Published: October 24, 2018
This is the second book in Krista Sandor’s Langley Park series. I found myself not wanting to put this book down. Like I thought about it at work. Hell it even invaded my dreams! That’s how engrossing this one was. This novel is a second chance romance for a couple that never truly got a real first chance. They loved each other but never moved on that until it was much to late. The book starts out in the past and it stays there for a couple of chapters which I think is enough to give sufficient background.
Em McCaslin is a world famous violinist. Well, she was. Until her one and only night partying as a high schooler left her with no memory of the night and her ring finger cut to the bone. She blamed her best friends Zoe and Michael for the accident and since they both left her alone in a place she had never been before it was kind of their fault. Now it is years later and she is back in Langley Park to help her father sell his house. Everyone thinks it was her fault that she couldn’t play anymore and maybe they are right but she cannot remember what happened that night. So she is on a quest to find out what happened that night so long ago that changed the course of her life.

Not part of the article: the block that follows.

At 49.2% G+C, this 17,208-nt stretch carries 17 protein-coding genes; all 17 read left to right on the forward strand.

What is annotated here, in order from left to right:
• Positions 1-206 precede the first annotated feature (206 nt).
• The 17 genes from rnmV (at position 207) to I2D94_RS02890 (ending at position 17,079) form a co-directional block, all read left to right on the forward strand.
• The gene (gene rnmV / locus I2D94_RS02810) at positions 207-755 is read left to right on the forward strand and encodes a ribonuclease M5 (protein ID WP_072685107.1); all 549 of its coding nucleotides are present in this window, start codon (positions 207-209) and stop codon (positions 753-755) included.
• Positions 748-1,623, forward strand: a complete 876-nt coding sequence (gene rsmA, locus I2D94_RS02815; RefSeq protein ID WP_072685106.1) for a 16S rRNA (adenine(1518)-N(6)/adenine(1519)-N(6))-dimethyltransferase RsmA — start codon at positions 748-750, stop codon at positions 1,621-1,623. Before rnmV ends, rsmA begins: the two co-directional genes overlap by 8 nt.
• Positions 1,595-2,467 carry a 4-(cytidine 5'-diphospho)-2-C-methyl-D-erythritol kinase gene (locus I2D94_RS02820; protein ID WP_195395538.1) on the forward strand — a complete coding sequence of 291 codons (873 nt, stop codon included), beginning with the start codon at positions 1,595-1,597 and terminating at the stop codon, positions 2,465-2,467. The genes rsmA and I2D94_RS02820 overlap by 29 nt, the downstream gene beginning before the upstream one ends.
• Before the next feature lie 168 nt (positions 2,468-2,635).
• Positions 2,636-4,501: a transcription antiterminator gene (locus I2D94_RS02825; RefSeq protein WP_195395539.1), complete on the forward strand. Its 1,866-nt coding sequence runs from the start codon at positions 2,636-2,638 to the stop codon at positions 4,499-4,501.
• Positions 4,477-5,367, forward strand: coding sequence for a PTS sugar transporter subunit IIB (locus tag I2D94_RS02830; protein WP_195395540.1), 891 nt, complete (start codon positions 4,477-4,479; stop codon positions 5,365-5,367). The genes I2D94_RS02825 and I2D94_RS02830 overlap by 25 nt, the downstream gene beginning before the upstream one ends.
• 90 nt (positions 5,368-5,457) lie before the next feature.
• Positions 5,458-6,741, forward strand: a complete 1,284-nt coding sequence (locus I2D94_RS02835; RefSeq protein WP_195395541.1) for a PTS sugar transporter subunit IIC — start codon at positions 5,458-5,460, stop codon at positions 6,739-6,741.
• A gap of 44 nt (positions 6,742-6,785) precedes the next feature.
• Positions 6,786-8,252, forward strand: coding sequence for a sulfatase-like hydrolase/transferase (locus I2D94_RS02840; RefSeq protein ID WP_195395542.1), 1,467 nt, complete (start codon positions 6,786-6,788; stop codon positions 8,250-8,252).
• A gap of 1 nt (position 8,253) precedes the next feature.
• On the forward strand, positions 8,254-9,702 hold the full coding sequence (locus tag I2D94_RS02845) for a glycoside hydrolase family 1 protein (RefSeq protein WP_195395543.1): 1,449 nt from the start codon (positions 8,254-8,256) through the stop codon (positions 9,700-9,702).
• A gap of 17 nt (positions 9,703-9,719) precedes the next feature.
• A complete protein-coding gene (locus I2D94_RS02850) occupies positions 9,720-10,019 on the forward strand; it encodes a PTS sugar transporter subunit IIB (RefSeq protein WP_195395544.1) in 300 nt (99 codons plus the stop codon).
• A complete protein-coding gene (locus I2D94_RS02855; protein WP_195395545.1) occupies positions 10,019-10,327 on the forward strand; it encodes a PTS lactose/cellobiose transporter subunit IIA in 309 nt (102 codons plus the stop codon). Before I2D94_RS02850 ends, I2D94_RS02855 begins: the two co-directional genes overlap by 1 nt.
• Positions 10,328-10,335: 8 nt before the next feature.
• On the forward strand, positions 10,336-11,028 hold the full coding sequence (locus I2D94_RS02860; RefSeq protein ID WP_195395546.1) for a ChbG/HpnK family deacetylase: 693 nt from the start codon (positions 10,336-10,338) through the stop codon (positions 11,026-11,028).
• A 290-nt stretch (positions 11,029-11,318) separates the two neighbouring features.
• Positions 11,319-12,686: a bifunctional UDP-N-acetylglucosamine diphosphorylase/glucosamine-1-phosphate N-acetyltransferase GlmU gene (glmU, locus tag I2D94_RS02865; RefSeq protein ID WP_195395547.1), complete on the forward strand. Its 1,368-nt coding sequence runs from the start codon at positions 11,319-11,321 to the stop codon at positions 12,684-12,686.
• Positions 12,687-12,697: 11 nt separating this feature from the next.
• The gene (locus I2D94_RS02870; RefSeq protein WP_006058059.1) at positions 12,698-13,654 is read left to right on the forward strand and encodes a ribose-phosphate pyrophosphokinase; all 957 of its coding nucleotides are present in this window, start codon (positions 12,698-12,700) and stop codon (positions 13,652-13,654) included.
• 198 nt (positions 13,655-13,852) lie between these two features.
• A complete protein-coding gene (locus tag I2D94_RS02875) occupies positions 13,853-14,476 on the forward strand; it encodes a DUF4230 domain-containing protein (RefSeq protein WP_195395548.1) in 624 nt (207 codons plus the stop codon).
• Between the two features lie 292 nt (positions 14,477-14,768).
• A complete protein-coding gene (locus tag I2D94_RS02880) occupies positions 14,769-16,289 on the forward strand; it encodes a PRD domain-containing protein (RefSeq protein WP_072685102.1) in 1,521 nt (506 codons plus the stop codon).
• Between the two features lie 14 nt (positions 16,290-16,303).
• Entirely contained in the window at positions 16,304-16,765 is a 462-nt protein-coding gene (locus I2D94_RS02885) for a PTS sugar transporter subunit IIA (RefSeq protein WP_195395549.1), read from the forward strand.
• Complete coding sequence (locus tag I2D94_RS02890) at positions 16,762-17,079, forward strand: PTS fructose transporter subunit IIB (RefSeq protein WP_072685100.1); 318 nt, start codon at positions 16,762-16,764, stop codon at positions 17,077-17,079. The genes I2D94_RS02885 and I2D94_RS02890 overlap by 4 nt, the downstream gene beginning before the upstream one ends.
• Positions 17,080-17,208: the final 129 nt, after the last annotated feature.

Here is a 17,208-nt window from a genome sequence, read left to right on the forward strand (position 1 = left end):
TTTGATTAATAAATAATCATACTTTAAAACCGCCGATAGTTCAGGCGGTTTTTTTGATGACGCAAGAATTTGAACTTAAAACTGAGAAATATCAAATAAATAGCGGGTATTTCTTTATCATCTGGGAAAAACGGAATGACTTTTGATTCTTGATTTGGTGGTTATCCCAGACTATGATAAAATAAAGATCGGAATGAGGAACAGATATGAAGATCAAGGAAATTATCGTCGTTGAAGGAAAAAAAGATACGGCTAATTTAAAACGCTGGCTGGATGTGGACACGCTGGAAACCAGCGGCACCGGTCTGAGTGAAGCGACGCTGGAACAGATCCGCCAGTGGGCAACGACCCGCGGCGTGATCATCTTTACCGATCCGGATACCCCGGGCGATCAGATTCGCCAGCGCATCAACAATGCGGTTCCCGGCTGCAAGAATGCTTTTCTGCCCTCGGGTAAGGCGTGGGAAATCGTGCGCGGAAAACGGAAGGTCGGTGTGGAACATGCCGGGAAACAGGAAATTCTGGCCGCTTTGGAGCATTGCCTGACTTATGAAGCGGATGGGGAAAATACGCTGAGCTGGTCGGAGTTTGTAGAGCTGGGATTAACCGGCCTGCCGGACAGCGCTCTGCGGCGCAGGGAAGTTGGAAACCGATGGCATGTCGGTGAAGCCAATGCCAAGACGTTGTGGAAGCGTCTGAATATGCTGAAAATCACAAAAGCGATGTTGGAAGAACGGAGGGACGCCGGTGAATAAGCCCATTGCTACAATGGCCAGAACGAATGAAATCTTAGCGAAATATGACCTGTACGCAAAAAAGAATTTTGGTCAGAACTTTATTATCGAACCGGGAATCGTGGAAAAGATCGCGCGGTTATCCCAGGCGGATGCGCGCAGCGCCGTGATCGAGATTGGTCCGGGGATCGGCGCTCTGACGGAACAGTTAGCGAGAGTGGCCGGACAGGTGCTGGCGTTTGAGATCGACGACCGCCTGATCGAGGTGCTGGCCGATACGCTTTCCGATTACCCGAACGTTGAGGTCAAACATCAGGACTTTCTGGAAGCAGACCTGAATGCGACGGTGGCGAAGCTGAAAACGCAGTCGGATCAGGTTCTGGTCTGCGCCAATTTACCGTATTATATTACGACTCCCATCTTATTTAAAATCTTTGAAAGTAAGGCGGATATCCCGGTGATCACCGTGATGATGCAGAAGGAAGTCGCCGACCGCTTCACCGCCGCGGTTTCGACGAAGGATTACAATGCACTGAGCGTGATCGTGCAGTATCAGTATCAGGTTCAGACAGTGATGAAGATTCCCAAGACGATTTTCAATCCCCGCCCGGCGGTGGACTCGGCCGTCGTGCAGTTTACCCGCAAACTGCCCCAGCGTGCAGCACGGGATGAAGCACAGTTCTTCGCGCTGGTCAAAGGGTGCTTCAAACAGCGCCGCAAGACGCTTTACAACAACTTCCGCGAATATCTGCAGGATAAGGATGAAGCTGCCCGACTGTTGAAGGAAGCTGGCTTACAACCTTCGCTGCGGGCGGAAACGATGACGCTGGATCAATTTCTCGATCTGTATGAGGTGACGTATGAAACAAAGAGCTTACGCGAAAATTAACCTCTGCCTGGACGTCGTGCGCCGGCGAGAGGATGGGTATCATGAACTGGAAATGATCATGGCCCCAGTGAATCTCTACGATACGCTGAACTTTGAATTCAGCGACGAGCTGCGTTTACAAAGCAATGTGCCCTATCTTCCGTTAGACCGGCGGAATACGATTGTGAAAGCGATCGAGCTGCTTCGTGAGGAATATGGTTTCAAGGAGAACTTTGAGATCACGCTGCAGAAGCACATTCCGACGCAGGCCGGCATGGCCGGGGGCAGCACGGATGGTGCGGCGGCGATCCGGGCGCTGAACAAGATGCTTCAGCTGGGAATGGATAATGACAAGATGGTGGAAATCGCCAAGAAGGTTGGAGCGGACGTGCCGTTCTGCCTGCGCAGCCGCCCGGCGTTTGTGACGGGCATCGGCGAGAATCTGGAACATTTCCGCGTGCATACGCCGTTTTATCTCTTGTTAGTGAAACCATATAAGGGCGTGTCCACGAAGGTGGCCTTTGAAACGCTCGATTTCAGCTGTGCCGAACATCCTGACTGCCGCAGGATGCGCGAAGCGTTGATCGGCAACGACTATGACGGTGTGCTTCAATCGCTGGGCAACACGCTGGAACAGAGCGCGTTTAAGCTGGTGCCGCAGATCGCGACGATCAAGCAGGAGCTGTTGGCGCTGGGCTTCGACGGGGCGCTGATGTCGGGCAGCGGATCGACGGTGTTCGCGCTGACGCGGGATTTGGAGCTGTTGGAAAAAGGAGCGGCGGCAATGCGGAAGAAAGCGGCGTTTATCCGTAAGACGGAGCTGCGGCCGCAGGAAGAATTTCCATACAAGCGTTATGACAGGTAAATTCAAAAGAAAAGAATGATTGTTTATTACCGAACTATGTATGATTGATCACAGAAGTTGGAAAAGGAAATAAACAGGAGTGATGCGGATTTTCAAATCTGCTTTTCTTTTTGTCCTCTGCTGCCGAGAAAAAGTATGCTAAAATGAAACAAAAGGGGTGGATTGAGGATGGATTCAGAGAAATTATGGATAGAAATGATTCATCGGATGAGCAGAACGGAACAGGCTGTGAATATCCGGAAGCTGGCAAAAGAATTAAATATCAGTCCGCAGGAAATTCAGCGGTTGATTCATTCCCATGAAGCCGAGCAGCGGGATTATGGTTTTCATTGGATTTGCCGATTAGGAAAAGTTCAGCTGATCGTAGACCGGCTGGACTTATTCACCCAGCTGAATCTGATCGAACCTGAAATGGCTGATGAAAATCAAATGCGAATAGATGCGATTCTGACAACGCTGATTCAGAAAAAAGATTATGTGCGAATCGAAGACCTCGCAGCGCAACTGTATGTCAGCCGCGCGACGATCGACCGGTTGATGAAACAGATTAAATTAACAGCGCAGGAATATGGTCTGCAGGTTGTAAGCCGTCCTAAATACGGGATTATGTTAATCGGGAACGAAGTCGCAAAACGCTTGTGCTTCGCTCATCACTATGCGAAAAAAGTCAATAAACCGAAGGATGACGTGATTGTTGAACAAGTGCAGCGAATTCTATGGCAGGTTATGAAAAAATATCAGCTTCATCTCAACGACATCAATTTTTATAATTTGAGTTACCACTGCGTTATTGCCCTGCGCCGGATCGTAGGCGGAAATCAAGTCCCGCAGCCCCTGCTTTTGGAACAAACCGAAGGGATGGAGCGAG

Michael has been eaten up with guilt about Em for so long that when she is finally home he doesn’t know what to do. She won’t talk to him and she is different than the Em he knew and loved. Even though she is determined to avoid him he will stop at nothing to breach her walls. As she softens to him he needs to think of a way to keep her home. After the house is sold she is supposed to head back to Australia. But plans can change just like feelings of animosity can change. The hatred and resentment morphs into love and passion between these two. Only the mystery of that fateful night still remains and may tear them apart.
This novel was really good. There were a lot of hurt feelings around each character and the mystery that kept them apart. I was also quite upset that instead of the ER thinking that something had happened to her or that she had been drugged they just assumed that she was the one who had taken drugs and had gotten out of control. Like really? It’s the 21st century don’t automatically lay the blame with the victim. But I guess that’s also what made this book more like real life. All in all you need to check this book out and continue with the series. I promise you won’t regret it!
—“They’re just super, banana slug slow.” -Kate about her grandparents—